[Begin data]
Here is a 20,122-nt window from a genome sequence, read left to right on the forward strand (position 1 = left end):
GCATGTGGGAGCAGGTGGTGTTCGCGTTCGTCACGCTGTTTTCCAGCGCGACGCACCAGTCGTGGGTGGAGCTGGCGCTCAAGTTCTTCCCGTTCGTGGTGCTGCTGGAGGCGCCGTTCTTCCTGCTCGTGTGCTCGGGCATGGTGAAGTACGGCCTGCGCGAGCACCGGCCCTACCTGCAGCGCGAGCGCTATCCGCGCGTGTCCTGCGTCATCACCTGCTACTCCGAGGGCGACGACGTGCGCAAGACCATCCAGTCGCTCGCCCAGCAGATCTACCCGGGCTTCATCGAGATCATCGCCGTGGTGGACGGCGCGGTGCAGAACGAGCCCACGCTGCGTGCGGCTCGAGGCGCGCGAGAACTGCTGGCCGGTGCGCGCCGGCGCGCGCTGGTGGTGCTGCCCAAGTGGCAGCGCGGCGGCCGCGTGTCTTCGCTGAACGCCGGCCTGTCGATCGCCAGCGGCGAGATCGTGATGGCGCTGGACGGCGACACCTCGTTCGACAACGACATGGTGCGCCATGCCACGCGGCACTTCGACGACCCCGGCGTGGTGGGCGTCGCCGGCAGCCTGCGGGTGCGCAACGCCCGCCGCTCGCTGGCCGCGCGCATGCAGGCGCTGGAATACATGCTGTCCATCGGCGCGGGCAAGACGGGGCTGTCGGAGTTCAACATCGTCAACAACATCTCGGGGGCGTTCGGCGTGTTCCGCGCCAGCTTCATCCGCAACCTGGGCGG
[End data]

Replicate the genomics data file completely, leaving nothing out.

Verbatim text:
Here is a 20,122-nt window from a genome sequence, read left to right on the forward strand (position 1 = left end):
GCATGTGGGAGCAGGTGGTGTTCGCGTTCGTCACGCTGTTTTCCAGCGCGACGCACCAGTCGTGGGTGGAGCTGGCGCTCAAGTTCTTCCCGTTCGTGGTGCTGCTGGAGGCGCCGTTCTTCCTGCTCGTGTGCTCGGGCATGGTGAAGTACGGCCTGCGCGAGCACCGGCCCTACCTGCAGCGCGAGCGCTATCCGCGCGTGTCCTGCGTCATCACCTGCTACTCCGAGGGCGACGACGTGCGCAAGACCATCCAGTCGCTCGCCCAGCAGATCTACCCGGGCTTCATCGAGATCATCGCCGTGGTGGACGGCGCGGTGCAGAACGAGCCCACGCTGCGTGCGGCTCGAGGCGCGCGAGAACTGCTGGCCGGTGCGCGCCGGCGCGCGCTGGTGGTGCTGCCCAAGTGGCAGCGCGGCGGCCGCGTGTCTTCGCTGAACGCCGGCCTGTCGATCGCCAGCGGCGAGATCGTGATGGCGCTGGACGGCGACACCTCGTTCGACAACGACATGGTGCGCCATGCCACGCGGCACTTCGACGACCCCGGCGTGGTGGGCGTCGCCGGCAGCCTGCGGGTGCGCAACGCCCGCCGCTCGCTGGCCGCGCGCATGCAGGCGCTGGAATACATGCTGTCCATCGGCGCGGGCAAGACGGGGCTGTCGGAGTTCAACATCGTCAACAACATCTCGGGGGCGTTCGGCGTGTTCCGCGCCAGCTTCATCCGCAACCTGGGCGG